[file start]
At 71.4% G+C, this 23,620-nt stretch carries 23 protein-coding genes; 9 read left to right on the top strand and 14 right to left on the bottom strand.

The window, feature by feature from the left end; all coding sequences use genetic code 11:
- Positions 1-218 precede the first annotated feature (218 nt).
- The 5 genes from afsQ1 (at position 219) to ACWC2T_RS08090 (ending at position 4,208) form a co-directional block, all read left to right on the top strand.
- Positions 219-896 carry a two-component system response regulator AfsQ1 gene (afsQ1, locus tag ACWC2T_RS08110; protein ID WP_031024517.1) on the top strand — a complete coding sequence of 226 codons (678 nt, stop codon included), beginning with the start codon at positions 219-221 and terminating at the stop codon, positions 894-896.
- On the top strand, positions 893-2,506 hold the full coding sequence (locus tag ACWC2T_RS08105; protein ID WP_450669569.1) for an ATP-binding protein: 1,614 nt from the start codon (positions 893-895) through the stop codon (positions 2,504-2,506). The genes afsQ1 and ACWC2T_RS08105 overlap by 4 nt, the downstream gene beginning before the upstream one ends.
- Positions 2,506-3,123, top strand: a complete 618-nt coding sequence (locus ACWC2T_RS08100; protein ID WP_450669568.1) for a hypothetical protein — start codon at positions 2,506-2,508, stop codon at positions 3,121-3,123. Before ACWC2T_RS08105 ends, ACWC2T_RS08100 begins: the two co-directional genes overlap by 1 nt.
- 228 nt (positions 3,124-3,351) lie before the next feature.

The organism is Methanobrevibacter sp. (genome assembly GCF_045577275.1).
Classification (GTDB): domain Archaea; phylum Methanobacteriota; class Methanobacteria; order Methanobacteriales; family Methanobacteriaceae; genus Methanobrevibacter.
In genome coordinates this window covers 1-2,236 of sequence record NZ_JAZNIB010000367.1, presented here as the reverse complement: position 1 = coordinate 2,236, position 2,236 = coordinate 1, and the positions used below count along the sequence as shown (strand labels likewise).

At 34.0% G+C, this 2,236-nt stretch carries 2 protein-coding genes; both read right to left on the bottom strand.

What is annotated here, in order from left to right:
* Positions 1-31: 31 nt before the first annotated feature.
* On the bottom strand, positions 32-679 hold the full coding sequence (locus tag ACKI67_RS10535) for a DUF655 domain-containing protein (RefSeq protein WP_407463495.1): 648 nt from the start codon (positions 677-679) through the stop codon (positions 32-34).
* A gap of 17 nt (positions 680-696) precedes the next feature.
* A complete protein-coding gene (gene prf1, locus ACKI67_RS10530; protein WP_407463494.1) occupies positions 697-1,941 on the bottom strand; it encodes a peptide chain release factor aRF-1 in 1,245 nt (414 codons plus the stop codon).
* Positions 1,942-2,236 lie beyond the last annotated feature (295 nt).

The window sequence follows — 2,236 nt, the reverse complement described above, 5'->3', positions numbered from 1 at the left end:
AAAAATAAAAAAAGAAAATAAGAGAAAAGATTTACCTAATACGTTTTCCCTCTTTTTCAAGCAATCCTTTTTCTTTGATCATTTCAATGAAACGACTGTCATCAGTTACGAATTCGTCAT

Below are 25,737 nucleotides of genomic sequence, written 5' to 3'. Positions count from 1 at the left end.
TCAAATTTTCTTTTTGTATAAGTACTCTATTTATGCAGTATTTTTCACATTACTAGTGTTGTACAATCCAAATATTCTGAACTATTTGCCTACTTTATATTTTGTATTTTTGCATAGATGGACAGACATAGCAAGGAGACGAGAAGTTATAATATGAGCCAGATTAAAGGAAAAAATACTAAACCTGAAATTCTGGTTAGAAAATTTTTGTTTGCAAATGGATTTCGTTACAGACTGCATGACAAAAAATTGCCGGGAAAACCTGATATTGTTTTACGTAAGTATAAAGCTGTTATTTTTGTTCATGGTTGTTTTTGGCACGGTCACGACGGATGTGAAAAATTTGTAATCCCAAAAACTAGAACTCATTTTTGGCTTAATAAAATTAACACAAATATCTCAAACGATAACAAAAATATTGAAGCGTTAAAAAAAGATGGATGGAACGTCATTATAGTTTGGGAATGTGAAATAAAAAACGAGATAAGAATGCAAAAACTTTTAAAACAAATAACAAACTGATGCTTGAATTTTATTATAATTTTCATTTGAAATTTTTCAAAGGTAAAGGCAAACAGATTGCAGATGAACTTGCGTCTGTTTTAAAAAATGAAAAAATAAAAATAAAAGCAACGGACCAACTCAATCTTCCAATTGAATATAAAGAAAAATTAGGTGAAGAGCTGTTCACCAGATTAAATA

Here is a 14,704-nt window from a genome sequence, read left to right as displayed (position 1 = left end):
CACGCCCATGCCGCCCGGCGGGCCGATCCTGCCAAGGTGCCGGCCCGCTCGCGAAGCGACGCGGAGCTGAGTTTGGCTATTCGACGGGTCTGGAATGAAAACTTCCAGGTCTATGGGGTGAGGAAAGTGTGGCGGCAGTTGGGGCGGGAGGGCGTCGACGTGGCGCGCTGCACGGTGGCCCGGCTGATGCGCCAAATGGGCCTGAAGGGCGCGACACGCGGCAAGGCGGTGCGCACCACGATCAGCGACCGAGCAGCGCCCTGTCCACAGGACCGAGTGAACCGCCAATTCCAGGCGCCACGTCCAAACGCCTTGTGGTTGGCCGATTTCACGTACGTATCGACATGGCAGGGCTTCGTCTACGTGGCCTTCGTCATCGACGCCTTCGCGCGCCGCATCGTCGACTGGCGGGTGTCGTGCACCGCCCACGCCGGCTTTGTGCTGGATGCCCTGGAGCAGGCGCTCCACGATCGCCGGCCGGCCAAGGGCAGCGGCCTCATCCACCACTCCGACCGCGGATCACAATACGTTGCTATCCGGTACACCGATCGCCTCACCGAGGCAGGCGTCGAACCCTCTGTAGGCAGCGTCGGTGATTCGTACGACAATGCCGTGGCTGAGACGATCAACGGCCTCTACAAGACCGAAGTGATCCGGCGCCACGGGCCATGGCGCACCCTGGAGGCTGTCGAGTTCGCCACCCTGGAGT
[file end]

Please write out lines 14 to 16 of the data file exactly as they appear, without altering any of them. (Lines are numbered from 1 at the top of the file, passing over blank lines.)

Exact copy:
* Positions 1-31: 31 nt before the first annotated feature.
* On the bottom strand, positions 32-679 hold the full coding sequence (locus tag ACKI67_RS10535) for a DUF655 domain-containing protein (RefSeq protein WP_407463495.1): 648 nt from the start codon (positions 677-679) through the stop codon (positions 32-34).
* A gap of 17 nt (positions 680-696) precedes the next feature.